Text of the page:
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judgment, that there are but few people who have any thing like a proper idea of the almighty power of God.
Yet, we should muse on his power and goodness. We should supplicate his favor; it is the one thing needful. If he blesses us, we must be blessed. We should never despair of his aid; he can help and deliver us în the utmost extremity. He is indeed "able to do exceedingly abundantly beyond all that we can ask or think. We should gaze on his glorious works, till the hallowed fire of devotion kindles in our bosom, and we are impel led, with holy admiration, to give utterance to the language of the happy spirits who live in his immediate presence, and who see him as he is "Great and marvellous are thy works, Lord God Almighty! Just and true are thy ways, thou King of Saints!"
What a blessed day, Father, will that be, when we shall really join their happy society, and really unite in these immortal strains!
THE Tide is just coming in; we will walk down, Frank, along the beach.
That will be very pleasant, Father, as the evening is so warm.
How useful is water; without it, the earth would soon become a vast desert: and how abundantly has the adorable Author of all good bestowed this great blessing upon the world.
And what a multitude of creatures, Father, live in the water, and none can live without it. True; every being and object which has life, would die without water: it refreshes and cleanses the whole world.
And how useful it is, Father, in promoting intercourse with the most distant countries of the globe.
It is; they are easily visited in our ships. A great part of the wealth of nations arises from commerce, by means of the ocean. Water, indeed, is in the highest degree useful, in all its forms.
In all its forms, Father! Is not water, then, water?
Yes; and it is eight hundred times heavier than air; but it very commonly becomes light
er than the air we breathe; indeed, water is composed of two kinds of air, which chymists call oxygen and hydrogen.
Water lighter than air, Father!
Yes; look at those clouds, which are gently moving around the horizon; of what are they composed?
There is rain in those clouds, I think; and yet they float in the air; but they could not do so, if they were not lighter.
Certainly not; the sun raises them from the mighty ocean, the vast fountain which supplies the whole globe. And God commissions his winds to scatter them abroad, that they may enrich every part of the wide creation.
See, Father, the steam vessel is coming up the channel.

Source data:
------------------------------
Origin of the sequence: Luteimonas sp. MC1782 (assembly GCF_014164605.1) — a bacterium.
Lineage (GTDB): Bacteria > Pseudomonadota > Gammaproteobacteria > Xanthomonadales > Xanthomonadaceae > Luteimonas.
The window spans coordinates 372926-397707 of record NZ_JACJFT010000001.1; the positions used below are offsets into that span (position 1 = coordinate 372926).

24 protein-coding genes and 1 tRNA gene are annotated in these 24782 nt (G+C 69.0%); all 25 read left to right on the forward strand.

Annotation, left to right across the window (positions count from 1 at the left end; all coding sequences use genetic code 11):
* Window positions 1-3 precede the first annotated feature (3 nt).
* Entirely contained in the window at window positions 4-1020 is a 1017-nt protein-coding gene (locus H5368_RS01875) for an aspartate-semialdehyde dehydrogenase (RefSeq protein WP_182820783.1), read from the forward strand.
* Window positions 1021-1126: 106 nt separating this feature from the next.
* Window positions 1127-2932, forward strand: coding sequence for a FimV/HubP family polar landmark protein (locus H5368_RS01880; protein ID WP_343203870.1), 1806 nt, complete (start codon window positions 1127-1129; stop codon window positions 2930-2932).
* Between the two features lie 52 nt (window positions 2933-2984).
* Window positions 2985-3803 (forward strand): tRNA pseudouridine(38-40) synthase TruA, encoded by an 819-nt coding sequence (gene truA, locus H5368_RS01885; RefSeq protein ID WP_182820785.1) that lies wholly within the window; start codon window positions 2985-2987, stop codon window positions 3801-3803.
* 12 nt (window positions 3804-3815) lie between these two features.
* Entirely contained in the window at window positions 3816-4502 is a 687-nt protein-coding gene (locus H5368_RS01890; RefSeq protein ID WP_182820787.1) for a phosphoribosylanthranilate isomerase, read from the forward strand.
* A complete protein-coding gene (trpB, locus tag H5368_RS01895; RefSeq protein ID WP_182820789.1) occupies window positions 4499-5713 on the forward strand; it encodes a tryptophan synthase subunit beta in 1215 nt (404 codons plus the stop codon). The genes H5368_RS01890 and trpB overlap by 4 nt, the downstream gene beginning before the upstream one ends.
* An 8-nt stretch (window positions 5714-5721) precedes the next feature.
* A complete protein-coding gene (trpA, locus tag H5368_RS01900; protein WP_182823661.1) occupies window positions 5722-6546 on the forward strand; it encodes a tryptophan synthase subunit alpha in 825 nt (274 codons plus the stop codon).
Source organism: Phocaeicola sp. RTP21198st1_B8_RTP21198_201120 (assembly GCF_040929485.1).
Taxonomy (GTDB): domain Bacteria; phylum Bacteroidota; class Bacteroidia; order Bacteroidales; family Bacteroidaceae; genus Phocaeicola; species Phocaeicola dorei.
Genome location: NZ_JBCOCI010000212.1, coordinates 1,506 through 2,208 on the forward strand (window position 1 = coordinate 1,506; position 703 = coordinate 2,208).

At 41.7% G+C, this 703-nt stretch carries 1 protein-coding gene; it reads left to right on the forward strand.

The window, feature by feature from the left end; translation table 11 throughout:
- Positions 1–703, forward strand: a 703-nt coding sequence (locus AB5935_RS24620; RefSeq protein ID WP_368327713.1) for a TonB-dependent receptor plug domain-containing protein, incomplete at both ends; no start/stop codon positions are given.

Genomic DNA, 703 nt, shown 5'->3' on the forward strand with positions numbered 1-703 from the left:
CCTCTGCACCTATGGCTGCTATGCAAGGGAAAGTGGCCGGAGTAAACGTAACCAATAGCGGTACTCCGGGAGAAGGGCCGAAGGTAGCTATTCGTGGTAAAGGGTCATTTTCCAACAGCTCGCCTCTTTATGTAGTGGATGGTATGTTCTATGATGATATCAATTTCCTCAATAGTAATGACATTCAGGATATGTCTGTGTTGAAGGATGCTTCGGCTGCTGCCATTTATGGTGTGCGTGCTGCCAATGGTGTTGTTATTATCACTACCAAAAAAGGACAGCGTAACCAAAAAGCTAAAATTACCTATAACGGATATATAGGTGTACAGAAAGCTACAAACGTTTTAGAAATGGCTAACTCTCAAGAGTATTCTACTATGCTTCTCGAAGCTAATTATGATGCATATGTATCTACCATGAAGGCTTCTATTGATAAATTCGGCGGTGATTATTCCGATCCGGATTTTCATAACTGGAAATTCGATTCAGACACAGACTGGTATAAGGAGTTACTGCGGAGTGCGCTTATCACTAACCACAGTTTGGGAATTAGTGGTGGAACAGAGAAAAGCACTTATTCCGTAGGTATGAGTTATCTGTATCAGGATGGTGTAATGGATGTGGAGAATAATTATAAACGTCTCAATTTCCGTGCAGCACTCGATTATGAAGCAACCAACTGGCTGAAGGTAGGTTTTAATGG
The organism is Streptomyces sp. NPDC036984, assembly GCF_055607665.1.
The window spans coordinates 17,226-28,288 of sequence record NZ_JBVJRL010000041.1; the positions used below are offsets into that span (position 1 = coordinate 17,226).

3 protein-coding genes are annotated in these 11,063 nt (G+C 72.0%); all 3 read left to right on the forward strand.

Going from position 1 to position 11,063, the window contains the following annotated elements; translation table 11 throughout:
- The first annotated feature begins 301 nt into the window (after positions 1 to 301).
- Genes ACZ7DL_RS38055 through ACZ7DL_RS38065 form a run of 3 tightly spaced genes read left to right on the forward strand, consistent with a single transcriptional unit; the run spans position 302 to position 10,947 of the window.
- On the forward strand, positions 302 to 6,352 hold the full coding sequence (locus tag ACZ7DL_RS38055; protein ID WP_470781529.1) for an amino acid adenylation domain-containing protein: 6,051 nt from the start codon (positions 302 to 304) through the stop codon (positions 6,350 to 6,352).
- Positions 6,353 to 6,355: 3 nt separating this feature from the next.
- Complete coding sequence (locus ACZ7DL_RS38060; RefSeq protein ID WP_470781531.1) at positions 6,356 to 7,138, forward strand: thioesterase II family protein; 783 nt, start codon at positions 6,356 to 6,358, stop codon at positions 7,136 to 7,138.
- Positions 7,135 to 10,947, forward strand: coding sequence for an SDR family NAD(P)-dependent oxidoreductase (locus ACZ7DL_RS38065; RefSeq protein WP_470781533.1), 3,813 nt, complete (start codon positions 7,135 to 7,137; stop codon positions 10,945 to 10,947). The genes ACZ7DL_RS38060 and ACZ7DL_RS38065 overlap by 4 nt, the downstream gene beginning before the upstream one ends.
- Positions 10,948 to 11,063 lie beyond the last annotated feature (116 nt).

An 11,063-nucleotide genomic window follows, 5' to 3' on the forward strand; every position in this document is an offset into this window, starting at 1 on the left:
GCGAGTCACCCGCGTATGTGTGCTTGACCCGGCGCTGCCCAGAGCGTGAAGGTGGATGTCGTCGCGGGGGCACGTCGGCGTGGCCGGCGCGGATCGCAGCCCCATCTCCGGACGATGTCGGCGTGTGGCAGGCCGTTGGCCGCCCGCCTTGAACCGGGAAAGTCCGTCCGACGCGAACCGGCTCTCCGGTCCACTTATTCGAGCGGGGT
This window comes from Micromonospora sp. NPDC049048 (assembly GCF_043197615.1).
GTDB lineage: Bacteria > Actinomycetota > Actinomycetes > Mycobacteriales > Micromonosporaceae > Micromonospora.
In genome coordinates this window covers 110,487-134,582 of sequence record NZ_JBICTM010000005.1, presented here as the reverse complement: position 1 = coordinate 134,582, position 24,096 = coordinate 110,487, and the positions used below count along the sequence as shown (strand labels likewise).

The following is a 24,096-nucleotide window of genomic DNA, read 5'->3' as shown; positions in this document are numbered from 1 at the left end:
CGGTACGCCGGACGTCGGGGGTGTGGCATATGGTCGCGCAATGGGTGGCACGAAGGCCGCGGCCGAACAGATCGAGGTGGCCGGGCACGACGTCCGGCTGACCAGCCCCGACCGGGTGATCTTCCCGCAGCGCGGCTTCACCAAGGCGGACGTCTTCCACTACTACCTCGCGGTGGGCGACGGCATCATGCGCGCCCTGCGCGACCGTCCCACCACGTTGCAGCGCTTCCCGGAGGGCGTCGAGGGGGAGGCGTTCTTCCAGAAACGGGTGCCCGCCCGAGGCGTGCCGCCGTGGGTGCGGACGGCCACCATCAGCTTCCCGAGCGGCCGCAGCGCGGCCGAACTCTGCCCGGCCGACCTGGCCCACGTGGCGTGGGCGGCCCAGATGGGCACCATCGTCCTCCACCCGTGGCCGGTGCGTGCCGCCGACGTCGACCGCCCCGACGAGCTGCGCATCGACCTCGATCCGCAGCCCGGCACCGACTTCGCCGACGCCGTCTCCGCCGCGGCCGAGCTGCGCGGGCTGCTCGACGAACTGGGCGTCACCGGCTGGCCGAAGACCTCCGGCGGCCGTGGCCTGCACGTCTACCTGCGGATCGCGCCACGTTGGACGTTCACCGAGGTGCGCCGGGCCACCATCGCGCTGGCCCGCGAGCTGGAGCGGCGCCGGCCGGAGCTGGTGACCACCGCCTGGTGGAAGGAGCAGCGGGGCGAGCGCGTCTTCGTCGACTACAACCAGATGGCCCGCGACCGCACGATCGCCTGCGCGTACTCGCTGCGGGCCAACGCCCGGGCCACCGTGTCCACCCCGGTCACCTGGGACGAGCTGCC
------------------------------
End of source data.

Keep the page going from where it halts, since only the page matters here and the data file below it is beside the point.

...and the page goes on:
It is; there, Frank, water changes its form, and becomes a powerful instrument in the hand of man. The application of steam to useful purposes may be yet in its infancy.
Here, Father, water assumes a form which is lighter than air, or else it would not rise up into it.
True. What an immense process is perpetually going on in creation: the sun draws up the vapors from the ocean; they rise into the air in clouds; the winds scatter them; they are intercepted by the mountains; they dissolve; they form springs; the living creatures partake of them; the gentle showers
fall, and refresh and fertilize the earth; the springs unite, and form rivers, which return again into the sea. Well might the Psalmist exclaim, "O Lord, how manifold are thy works! In wisdom hast thou made them all! The earth is full of thy riches!
How wonderful evaporation is, Father.
It is. If we could not prove it unanswerably, but few would believe, that the waters of the ocean could be made to float through the atmosphere; yet, so it is. It is thus that God "waters the hills from his chambers; the earth is satisfied with the fruit of his works."
Do you know, Father, how much lighter the vapors are, than the waters of which they are formed?
About fourteen hundred times. Without evaporation, nothing could be dried. There would be no stacks of hay or of corn. Without evaporation, the clothes of your play-fellow who fell into the river the other day, could never have been dried again.
And a shower of rain, Father, would then have spoiled our dress at any time.
It would. It is, indeed, difficult to conceive how we could have had any clothing. But God has arranged every thing in infinite wisdom and goodness, and for the benefit of
his creature man.
It would be pleasant, Father, to know how much water such a river as the Thames pours every day into the ocean:
Dr. Halley has made a curious calculation on this subject; he thinks that it must be about two hundred and three millions of tons. How is it, Father, that the sea is so salt? It is probable that there are immense mines and mountains of salt in the great deep.
You told me that the saltness of the sea was the principal reason why it did not freeze to any extent.
It is. There is a circumstance well worthy of notice, in reference to our rivers; the air mingles with the water during the process of freezing, so that the frozen waters expand, and they become lighter than they originally
I have often wondered, Father, how it is that ice should swim; but this makes it very plain. It is well that it does swim. If it were heavier than the water, one quantity after another would sink to the bottom of rivers, till the mass of water would be frozen, and the heat of summer would be unable to dissolve them; so that there would not be a river in our country.
This again, Father, shows the wisdom and goodness of God; does it not?
Assuredly; and so do the tides which are now dashing their billows against the beach: they not only tend to purify the ocean, but they waft into the port, the vessels which are